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Central Finland town recognised for embracing asylum seekers

The Finnish town of Kyyjärvi was awarded two prizes late last year for championing its local asylum seekers. The human rights organization Amnesty and the pacifist group Sadankomitea both recognised the ability of the townspeople to turn initial reluctance about an asylum centre reception centre into staunch defence of its continuance, when authorities moved to shut it down. The town has arranged a festival on Sunday to celebrate its achievements.

Noormuhammad Noori Kyyjärven vastaanottokeskuksessa, taustalla sosiaaliohjaaja Päivi Peltokangas ja vastaava ohjaaja Terttu Niskanen.
Noormuhammad Noori, a resident of the Kyyjärvi asylum seeker reception centre, stands with social services director Päivi Peltokangas and the centre’s director Terttu Niskanen. Image: Sanna Savela / Yle

The 1,400-resident town of Kyyjärvi is located between the western coastal city of Vaasa and Kuopio in Central Finland. On Sunday, its residents will come together in the Kotikylä Park at 4 pm for a festival, as the town celebrates being honoured with two separate human rights prizes late last year.

Interior Minister Paula Risikko and local MP Aila Paloniemi will be the featured speakers.

Mayor Eero Ylitalo says his town has only done what we should all do for each other.

“I’ve often wondered when people talk about the ‘Kyyjärvi miracle’, why some people see it that way. I’ve asked myself: is it really a miracle that we treat the people we care about as we ourselves would want to be treated?” he says.

In December 2016, Kyyjärvi received awards from both the Finnish branch of the human rights organisation Amnesty International and the Finnish pacifist group Sadankomitea, known as the Committee of 100 in English. Both groups recognised the town for its positive attitude towards the asylum seekers placed in its local reception centre. 

Local activism to keep asylum seekers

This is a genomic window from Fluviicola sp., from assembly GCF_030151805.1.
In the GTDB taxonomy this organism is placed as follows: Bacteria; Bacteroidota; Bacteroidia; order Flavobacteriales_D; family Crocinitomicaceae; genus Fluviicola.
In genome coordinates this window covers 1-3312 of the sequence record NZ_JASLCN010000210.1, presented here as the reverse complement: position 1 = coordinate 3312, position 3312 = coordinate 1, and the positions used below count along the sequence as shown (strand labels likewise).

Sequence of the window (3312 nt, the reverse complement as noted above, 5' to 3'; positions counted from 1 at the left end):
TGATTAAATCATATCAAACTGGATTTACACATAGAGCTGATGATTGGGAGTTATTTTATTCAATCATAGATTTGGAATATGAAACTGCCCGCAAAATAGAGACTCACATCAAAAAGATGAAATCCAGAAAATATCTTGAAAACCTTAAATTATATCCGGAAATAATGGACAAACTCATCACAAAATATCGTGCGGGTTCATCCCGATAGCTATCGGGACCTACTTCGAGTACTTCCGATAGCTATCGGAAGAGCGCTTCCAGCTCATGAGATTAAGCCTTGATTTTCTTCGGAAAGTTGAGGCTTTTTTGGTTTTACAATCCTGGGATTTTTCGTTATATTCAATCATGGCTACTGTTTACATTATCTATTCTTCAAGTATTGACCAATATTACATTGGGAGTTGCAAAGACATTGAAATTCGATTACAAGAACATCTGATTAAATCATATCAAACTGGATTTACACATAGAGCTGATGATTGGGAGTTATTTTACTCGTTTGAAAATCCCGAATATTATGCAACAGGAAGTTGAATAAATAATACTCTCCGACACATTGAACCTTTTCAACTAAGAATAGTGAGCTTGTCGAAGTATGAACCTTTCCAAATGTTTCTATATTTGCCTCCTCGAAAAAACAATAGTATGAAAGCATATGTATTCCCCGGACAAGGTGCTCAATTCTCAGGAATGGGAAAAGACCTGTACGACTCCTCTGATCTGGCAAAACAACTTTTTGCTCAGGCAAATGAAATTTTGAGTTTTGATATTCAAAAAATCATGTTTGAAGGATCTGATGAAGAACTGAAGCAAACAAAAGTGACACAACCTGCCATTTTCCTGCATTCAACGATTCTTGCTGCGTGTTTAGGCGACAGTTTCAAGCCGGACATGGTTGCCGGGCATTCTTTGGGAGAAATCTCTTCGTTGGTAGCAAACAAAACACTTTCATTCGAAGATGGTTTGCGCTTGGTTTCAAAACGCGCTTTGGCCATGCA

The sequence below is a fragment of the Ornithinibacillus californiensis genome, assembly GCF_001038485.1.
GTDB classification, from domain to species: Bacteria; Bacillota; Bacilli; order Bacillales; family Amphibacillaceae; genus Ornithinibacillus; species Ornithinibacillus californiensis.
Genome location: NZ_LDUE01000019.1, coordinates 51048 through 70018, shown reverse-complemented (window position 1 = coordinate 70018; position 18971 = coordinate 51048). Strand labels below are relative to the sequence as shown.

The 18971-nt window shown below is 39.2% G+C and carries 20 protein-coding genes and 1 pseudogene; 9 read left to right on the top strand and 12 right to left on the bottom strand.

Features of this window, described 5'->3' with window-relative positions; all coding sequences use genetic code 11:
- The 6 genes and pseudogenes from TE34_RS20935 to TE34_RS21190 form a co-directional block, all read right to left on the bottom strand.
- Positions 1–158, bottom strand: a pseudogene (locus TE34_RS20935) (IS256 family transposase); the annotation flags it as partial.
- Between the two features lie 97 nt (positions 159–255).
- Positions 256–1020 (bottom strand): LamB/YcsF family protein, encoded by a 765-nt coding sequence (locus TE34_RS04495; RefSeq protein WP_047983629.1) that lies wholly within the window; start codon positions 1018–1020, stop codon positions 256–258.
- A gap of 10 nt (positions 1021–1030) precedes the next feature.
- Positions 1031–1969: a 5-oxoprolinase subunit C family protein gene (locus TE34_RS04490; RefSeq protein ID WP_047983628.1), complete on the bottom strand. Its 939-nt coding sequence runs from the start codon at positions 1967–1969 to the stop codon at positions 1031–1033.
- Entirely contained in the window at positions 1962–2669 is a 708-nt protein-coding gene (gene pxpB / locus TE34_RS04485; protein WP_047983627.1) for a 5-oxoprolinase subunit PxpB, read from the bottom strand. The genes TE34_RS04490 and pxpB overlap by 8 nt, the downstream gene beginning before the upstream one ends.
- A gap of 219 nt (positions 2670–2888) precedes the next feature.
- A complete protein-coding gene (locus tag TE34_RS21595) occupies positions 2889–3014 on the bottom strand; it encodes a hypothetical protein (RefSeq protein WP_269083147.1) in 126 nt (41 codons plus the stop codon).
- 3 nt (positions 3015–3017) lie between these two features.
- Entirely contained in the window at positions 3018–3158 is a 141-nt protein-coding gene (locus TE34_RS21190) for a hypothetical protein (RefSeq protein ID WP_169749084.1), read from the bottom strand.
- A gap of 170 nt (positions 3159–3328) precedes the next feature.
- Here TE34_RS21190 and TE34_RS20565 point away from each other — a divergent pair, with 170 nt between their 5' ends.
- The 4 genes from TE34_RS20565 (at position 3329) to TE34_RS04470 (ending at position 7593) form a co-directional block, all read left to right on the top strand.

Kyyjärvi was in the news often in 2016, when initial opposition to news that an asylum seeker reception centre would be established in the city quickly changed into support for the people placed there.

In September 2016, the Finnish Immigration Service reported that a decision to close down the facility had caused residents of the municipality to react strongly, demanding that the decision be reversed.

Locals argued that many of the asylum seekers had already started to settle in Kyyjärvi, due to active volunteer work and employment opportunities offered by local businesses. A delegation from the town even took their cause all the way to the Interior Ministry. 

The Finnish Immigration Service ruled that the decision could not be changed, but did reach a compromise with Kyyjärvi and the Finnish Red Cross, allowing about 50 of the asylum seekers there to stay and live in the municipality while their asylum applications were processed.

Some 40 people still awaiting word

Municipal workers say about 40 of the people who have remained in Kyyjärvi are still waiting on their asylum decision. The town has reserved places for 20 people who successfully receive a residence permit, but so far there have been no takers, as most of the asylum applications have been denied. Mayor Ylitalo says everyone still has high hopes.

“It looks like we would have even been able to find jobs for them. We’ve done the best we can, in terms of making sure they settle into society and integrate, but decisions about residence permits and labour migration are at a higher level, and out of our hands.”

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